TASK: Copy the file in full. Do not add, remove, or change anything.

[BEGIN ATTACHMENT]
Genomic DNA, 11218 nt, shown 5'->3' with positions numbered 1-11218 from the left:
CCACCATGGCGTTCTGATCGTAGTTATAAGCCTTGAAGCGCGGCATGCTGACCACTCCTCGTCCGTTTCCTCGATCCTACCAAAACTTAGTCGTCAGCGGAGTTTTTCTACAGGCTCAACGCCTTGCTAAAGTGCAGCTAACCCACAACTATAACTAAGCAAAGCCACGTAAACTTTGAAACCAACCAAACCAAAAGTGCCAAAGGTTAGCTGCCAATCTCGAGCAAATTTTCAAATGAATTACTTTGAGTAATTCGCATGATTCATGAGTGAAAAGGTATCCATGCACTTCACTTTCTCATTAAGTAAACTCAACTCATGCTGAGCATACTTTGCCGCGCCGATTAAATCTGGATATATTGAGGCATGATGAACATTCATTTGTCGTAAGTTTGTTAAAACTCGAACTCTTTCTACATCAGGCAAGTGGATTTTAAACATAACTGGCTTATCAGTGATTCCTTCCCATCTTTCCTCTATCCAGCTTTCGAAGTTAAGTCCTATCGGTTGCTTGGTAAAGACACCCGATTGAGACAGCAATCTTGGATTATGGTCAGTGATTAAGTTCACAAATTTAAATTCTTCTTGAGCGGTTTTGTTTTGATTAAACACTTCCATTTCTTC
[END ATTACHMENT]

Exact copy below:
Genomic DNA, 11218 nt, shown 5'->3' with positions numbered 1-11218 from the left:
CCACCATGGCGTTCTGATCGTAGTTATAAGCCTTGAAGCGCGGCATGCTGACCACTCCTCGTCCGTTTCCTCGATCCTACCAAAACTTAGTCGTCAGCGGAGTTTTTCTACAGGCTCAACGCCTTGCTAAAGTGCAGCTAACCCACAACTATAACTAAGCAAAGCCACGTAAACTTTGAAACCAACCAAACCAAAAGTGCCAAAGGTTAGCTGCCAATCTCGAGCAAATTTTCAAATGAATTACTTTGAGTAATTCGCATGATTCATGAGTGAAAAGGTATCCATGCACTTCACTTTCTCATTAAGTAAACTCAACTCATGCTGAGCATACTTTGCCGCGCCGATTAAATCTGGATATATTGAGGCATGATGAACATTCATTTGTCGTAAGTTTGTTAAAACTCGAACTCTTTCTACATCAGGCAAGTGGATTTTAAACATAACTGGCTTATCAGTGATTCCTTCCCATCTTTCCTCTATCCAGCTTTCGAAGTTAAGTCCTATCGGTTGCTTGGTAAAGACACCCGATTGAGACAGCAATCTTGGATTATGGTCAGTGATTAAGTTCACAAATTTAAATTCTTCTTGAGCGGTTTTGTTTTGATTAAACACTTCCATTTCTTC